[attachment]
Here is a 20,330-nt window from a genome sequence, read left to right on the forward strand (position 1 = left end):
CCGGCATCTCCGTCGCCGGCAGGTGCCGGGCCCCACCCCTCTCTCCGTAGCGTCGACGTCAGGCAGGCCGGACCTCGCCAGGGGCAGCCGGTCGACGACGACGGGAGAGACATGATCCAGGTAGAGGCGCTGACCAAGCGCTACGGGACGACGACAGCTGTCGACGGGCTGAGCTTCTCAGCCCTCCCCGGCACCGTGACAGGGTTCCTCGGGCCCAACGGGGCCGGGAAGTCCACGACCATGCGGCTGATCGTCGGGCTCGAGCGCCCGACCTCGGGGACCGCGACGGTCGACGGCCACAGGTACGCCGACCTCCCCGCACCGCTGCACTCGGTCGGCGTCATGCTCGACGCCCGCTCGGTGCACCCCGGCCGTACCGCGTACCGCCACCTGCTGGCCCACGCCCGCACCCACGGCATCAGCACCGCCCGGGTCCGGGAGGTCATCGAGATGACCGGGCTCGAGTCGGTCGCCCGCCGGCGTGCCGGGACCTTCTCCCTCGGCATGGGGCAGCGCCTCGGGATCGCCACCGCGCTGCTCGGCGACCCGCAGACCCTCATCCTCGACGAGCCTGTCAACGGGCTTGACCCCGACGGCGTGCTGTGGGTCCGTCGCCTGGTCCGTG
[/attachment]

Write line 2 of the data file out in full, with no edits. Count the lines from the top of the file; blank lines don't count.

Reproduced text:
CCGGCATCTCCGTCGCCGGCAGGTGCCGGGCCCCACCCCTCTCTCCGTAGCGTCGACGTCAGGCAGGCCGGACCTCGCCAGGGGCAGCCGGTCGACGACGACGGGAGAGACATGATCCAGGTAGAGGCGCTGACCAAGCGCTACGGGACGACGACAGCTGTCGACGGGCTGAGCTTCTCAGCCCTCCCCGGCACCGTGACAGGGTTCCTCGGGCCCAACGGGGCCGGGAAGTCCACGACCATGCGGCTGATCGTCGGGCTCGAGCGCCCGACCTCGGGGACCGCGACGGTCGACGGCCACAGGTACGCCGACCTCCCCGCACCGCTGCACTCGGTCGGCGTCATGCTCGACGCCCGCTCGGTGCACCCCGGCCGTACCGCGTACCGCCACCTGCTGGCCCACGCCCGCACCCACGGCATCAGCACCGCCCGGGTCCGGGAGGTCATCGAGATGACCGGGCTCGAGTCGGTCGCCCGCCGGCGTGCCGGGACCTTCTCCCTCGGCATGGGGCAGCGCCTCGGGATCGCCACCGCGCTGCTCGGCGACCCGCAGACCCTCATCCTCGACGAGCCTGTCAACGGGCTTGACCCCGACGGCGTGCTGTGGGTCCGTCGCCTGGTCCGTG